In-Demand Artist Exhibits in East Hampton
by stacey goergen
East End art lovers are in for a treat this August, when Ryan McGinness’s show of process drawings and cyanotypes comes to Glenn Horowitz Bookseller. The artist is so in demand that when curator Jeremy Sanders approached him about an exhibition, August was the only month of the year he did not already have a show scheduled. Sanders notes that the timing turned out to be perfect. “It wasn’t necessarily planned for the Hamptons, but the material, process, and palette are very seaside, very blue and white,” he says.
The artist agrees. “Cyanotypes are made in the sun, and there seems to be more sun in the Hamptons than in Manhattan,” says McGinness, an internationally celebrated New York-based artist, who is known for his multilayered, brightly colored silk-screened canvases that streamline graphic images, often derived from advertising, street signage, or popular culture.
This exhibition entitled Women: Sun-Stained Symbols includes 30 new works based on drawings of women. Emphasizing that process is particularly important to his work, McGinness notes, “I believe in proving your solutions. I believe the burden of proof is on the artist. I also believe that an artist’s highest contribution to visual culture is original images—especially in an age of post-appropriation where copy-and-paste mash-ups are the prevalent strategies. For these reasons, I make my own images, and I show you how.”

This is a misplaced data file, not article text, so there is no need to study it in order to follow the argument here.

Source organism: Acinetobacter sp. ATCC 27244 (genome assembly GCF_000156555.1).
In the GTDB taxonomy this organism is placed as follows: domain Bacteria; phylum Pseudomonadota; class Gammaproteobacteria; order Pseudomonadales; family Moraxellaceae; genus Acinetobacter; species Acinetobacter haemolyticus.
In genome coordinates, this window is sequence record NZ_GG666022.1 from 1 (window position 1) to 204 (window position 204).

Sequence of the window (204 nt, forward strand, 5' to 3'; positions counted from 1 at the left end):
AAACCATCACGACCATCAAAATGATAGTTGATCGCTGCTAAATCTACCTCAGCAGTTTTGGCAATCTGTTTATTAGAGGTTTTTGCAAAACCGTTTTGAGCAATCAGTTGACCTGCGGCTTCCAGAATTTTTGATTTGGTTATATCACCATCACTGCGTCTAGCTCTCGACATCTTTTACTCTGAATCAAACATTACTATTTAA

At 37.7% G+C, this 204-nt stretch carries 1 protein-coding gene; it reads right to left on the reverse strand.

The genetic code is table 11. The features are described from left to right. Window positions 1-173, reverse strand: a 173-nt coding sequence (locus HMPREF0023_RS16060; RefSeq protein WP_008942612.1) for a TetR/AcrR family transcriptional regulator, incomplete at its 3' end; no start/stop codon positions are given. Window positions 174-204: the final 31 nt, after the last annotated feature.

The process drawings begin in the manner of classical studio drawings— the artist makes pencil sketches based on live models. Next, he reworks the original figure in graphite on the same sheet of paper. From there, he creates an ink drawing, again on the same sheet, based on his modified second drawing. Scanning this third image, McGinness creates a digital “vector image” that is transposed—sometimes overlapping the existing images—onto the same sheet of paper.
This intricate technique results in a process drawing composed of multiple layers, images, and material. The cyanotypes, which are rich, deep blue photographic prints made without a camera, are created from templates taken from the “vector drawing” on the original sheets. Printing these “vector drawings” on transparent sheets, McGinness places them over cyanotype-primed paper and exposes them to the sun on the roof of his studio building. The light activates the cyanotype, creating the image, and subjecting each print to the vagaries of weather and timing.
“It’s like sunbathing,” Sanders says about the process. “And so this series of nudes becomes like a contemporary take on the long tradition of painting bathers as done by everyone from Rubens and Poussin to Cézanne, Picasso, and Matisse.” The exhibition will be on display through September 3. 87 Newton Lane, East Hampton, 324-5511
photography by Michael Halsband (portrait); Courtesy Glenn Horowitz Bookseller (untitled)